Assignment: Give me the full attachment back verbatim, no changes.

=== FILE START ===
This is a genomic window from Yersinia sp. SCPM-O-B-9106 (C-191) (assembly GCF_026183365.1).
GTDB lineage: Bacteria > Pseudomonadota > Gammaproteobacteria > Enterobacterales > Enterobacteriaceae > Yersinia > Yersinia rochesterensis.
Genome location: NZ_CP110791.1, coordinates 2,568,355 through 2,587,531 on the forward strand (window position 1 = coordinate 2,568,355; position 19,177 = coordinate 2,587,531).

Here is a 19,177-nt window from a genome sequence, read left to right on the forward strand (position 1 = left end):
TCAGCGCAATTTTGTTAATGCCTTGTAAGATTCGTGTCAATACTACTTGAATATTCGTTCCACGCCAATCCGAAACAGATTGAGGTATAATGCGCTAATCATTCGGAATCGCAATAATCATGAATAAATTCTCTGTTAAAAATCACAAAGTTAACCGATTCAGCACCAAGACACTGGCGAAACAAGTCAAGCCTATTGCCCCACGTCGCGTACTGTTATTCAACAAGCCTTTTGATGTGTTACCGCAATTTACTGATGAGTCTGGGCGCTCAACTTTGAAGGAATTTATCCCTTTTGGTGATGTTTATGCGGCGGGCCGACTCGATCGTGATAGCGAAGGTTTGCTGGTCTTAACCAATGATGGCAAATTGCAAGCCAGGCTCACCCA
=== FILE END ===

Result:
This is a genomic window from Yersinia sp. SCPM-O-B-9106 (C-191) (assembly GCF_026183365.1).
GTDB lineage: Bacteria > Pseudomonadota > Gammaproteobacteria > Enterobacterales > Enterobacteriaceae > Yersinia > Yersinia rochesterensis.
Genome location: NZ_CP110791.1, coordinates 2,568,355 through 2,587,531 on the forward strand (window position 1 = coordinate 2,568,355; position 19,177 = coordinate 2,587,531).

Here is a 19,177-nt window from a genome sequence, read left to right on the forward strand (position 1 = left end):
TCAGCGCAATTTTGTTAATGCCTTGTAAGATTCGTGTCAATACTACTTGAATATTCGTTCCACGCCAATCCGAAACAGATTGAGGTATAATGCGCTAATCATTCGGAATCGCAATAATCATGAATAAATTCTCTGTTAAAAATCACAAAGTTAACCGATTCAGCACCAAGACACTGGCGAAACAAGTCAAGCCTATTGCCCCACGTCGCGTACTGTTATTCAACAAGCCTTTTGATGTGTTACCGCAATTTACTGATGAGTCTGGGCGCTCAACTTTGAAGGAATTTATCCCTTTTGGTGATGTTTATGCGGCGGGCCGACTCGATCGTGATAGCGAAGGTTTGCTGGTCTTAACCAATGATGGCAAATTGCAAGCCAGGCTCACCCA